M. C. Sullivan, D. R. Strachan, T. Frederiksen, R. A. Ott, M. Lilly, and C. J. Lobb
Zero-field superconducting phase transition obscured by finite-size effects in thick YBa2Cu3O7-δ films
Phys. Rev. B 69, 214524 (2004) [cond-mat/0308258]

We report on the normal-superconducting phase transition in thick YBa2Cu3O7-δ films in zero magnetic field. We find significant finite-size effects at low currents even in our thickest films (d=3200 Å). Using data at higher currents, we can unambiguously find Tc and z, and show z=2.1±0.15, as expected for the three-dimensional XY model with diffusive dynamics. The crossover to two-dimensional behavior, seen by other researchers in thinner films (d ≤ 500 Å), obscures the three-dimensional transition in both zero field and the vortex-glass transition in field, leading to incorrect values of Tc (or Tg), ν, and z. The finite-size effects, usually ignored in thick films, are an explanation for the wide range of critical exponents found in the literature.

T. Frederiksen
Inelastic electron transport in nanosystems
MSc thesis, MIC, DTU, February 2004. [ PDF ]

The emerging field of molecular electronics, in which individual molecules play the role of active devices, is receiving much attention due to its possible technological impact. Recent advances in nanoscale fabrication and engineering techniques have made it possible to study the transport properties of devices on the atomic scale. At this level one inherently probes the quantum mechanical nature of matter which manifests a number of effects not well understood yet. One such effect is the mutual interaction between electrical current and atomic vibrations.

In this thesis we describe a method for calculating dc current-voltage characteristics of nanostructures connected between metallic leads taking into account electron-vibration scattering inside the device. The method is based on nonequilibrium Green's functions (NEGF) and a Meir-Wingreen type formula for the current through an interacting region of space. Within the Born-Oppenheimer approximation we calculate the electronic Green's functions for this region treating the electron-phonon interaction perturbatively in the self-consistent Born approximation. The numerical implementation of the present method is discussed in detail, and we compare it with results in the literature as well as with our own calculations based on an exact diagonalization technique.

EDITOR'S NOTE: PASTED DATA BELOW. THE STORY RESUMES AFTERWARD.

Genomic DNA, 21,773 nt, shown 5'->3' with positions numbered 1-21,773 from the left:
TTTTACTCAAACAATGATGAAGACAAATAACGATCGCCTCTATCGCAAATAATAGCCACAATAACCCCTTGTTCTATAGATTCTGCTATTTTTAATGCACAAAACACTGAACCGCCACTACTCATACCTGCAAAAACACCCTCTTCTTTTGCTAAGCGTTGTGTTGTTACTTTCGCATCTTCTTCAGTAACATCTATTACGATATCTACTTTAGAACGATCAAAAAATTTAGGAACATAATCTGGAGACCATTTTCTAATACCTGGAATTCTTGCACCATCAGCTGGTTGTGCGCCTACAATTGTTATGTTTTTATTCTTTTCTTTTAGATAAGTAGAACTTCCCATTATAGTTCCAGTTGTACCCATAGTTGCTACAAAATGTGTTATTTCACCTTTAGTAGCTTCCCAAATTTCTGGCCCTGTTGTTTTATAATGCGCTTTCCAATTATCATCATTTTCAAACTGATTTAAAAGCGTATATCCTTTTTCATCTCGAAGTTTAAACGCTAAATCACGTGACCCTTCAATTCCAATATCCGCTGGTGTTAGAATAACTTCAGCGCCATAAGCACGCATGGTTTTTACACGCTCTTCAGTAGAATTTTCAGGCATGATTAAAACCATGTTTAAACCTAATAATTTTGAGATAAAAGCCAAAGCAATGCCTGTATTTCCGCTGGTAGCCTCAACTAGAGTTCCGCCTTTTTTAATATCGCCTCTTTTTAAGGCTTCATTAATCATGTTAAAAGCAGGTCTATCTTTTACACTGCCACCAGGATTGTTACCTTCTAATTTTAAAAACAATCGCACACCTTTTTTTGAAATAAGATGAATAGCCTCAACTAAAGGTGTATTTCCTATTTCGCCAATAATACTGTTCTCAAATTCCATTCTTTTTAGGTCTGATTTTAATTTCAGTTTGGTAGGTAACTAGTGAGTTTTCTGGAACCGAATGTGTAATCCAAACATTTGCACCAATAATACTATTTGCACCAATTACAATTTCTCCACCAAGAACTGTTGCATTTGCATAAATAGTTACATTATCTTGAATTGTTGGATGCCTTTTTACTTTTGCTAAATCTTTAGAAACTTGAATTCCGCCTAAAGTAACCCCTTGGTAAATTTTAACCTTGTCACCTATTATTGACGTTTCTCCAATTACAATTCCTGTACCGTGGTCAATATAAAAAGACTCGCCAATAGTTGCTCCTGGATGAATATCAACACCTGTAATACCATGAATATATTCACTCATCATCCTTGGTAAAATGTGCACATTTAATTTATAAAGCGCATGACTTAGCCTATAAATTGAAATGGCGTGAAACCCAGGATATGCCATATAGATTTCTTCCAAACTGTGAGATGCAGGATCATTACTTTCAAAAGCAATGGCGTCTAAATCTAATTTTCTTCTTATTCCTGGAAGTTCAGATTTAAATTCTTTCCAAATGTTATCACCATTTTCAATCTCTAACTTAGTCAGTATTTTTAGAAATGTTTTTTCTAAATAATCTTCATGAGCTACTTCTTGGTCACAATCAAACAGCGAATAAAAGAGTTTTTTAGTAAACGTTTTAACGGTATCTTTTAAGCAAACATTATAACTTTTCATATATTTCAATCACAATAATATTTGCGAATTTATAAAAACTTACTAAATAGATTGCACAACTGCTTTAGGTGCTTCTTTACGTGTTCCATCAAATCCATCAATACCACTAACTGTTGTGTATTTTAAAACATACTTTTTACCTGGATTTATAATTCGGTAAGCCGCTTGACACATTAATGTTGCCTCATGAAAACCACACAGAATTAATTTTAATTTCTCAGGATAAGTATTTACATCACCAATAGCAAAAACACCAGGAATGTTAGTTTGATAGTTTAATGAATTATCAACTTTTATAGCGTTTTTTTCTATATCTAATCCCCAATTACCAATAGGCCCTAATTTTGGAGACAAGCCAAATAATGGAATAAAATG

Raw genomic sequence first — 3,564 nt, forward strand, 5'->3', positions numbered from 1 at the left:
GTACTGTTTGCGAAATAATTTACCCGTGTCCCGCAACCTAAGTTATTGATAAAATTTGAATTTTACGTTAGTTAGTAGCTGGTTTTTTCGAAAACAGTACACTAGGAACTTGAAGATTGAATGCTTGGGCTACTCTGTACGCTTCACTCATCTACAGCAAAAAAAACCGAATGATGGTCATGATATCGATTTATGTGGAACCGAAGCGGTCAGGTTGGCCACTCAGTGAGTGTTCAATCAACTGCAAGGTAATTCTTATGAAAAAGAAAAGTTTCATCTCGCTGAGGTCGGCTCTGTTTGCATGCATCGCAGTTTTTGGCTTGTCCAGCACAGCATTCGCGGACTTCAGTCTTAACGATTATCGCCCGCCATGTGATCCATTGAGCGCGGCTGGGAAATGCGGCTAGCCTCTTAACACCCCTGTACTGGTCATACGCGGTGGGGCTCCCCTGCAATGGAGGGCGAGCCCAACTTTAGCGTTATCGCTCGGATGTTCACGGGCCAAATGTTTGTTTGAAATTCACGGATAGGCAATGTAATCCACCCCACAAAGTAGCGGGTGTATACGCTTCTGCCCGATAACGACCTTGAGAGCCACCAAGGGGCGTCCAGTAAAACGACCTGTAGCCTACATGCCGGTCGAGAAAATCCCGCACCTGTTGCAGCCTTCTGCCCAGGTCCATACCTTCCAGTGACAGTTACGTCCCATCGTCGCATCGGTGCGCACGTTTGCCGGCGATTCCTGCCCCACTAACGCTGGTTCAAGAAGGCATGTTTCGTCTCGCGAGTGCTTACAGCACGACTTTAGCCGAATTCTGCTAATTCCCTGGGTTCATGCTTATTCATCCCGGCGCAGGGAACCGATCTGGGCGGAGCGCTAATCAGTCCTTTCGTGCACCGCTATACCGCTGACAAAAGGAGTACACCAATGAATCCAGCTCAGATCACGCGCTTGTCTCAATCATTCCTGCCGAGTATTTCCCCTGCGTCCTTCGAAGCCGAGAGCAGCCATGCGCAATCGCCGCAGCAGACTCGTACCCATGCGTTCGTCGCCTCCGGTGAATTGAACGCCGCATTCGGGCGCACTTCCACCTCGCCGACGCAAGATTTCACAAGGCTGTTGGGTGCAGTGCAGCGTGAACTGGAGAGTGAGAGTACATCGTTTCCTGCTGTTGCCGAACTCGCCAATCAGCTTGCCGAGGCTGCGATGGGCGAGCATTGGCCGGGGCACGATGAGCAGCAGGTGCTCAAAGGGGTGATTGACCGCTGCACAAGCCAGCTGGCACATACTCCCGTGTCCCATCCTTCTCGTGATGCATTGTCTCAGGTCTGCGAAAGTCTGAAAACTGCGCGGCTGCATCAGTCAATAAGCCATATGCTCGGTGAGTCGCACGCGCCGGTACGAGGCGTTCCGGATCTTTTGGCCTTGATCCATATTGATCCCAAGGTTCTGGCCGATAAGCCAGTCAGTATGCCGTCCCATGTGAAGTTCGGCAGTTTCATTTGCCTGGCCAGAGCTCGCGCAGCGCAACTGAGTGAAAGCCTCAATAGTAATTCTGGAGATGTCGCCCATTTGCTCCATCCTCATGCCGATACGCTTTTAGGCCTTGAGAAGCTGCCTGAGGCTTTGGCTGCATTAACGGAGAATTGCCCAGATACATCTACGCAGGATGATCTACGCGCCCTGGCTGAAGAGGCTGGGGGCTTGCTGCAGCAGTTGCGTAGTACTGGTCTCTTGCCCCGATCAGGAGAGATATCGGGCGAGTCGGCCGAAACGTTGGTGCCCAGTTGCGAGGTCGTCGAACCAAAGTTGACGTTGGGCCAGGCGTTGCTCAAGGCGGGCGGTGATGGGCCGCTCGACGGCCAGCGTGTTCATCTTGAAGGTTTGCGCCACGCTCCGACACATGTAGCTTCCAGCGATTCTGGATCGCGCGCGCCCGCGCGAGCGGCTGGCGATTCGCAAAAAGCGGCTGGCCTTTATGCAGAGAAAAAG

In particular we look at transport through metallic wires of single atoms. With a simple single-orbital tight-binding model and parameters fitted for Au chains we show how to determine the normal modes of vibration, the electron-vibration couplings, and the influence of the different modes on the conductance. Finally, we discuss the potential of combining our method with ab initio calculations of electronic structure, vibrational modes, and couplings, and present some preliminary results in this direction.